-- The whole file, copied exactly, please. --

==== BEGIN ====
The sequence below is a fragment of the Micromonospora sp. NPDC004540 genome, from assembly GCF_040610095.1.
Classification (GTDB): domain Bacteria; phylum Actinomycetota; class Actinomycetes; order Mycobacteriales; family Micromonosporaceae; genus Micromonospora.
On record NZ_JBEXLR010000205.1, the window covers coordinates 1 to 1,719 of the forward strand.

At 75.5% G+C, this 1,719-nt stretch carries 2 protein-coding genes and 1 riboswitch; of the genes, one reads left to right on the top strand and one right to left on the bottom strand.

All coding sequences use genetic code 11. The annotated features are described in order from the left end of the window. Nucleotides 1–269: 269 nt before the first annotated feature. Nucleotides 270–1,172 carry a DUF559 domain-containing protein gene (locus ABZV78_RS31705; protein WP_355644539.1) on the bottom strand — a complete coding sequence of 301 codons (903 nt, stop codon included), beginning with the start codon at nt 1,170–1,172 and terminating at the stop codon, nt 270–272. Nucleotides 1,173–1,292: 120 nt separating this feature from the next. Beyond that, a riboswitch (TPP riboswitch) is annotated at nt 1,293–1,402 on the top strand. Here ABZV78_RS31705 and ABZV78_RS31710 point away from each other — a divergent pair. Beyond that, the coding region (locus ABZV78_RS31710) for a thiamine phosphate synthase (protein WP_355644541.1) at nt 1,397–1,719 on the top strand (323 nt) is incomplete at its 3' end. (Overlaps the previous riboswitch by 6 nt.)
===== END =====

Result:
The sequence below is a fragment of the Micromonospora sp. NPDC004540 genome, from assembly GCF_040610095.1.
Classification (GTDB): domain Bacteria; phylum Actinomycetota; class Actinomycetes; order Mycobacteriales; family Micromonosporaceae; genus Micromonospora.
On record NZ_JBEXLR010000205.1, the window covers coordinates 1 to 1,719 of the forward strand.

At 75.5% G+C, this 1,719-nt stretch carries 2 protein-coding genes and 1 riboswitch; of the genes, one reads left to right on the top strand and one right to left on the bottom strand.

All coding sequences use genetic code 11. The annotated features are described in order from the left end of the window. Nucleotides 1–269: 269 nt before the first annotated feature. Nucleotides 270–1,172 carry a DUF559 domain-containing protein gene (locus ABZV78_RS31705; protein WP_355644539.1) on the bottom strand — a complete coding sequence of 301 codons (903 nt, stop codon included), beginning with the start codon at nt 1,170–1,172 and terminating at the stop codon, nt 270–272. Nucleotides 1,173–1,292: 120 nt separating this feature from the next. Beyond that, a riboswitch (TPP riboswitch) is annotated at nt 1,293–1,402 on the top strand. Here ABZV78_RS31705 and ABZV78_RS31710 point away from each other — a divergent pair. Beyond that, the coding region (locus ABZV78_RS31710) for a thiamine phosphate synthase (protein WP_355644541.1) at nt 1,397–1,719 on the top strand (323 nt) is incomplete at its 3' end. (Overlaps the previous riboswitch by 6 nt.)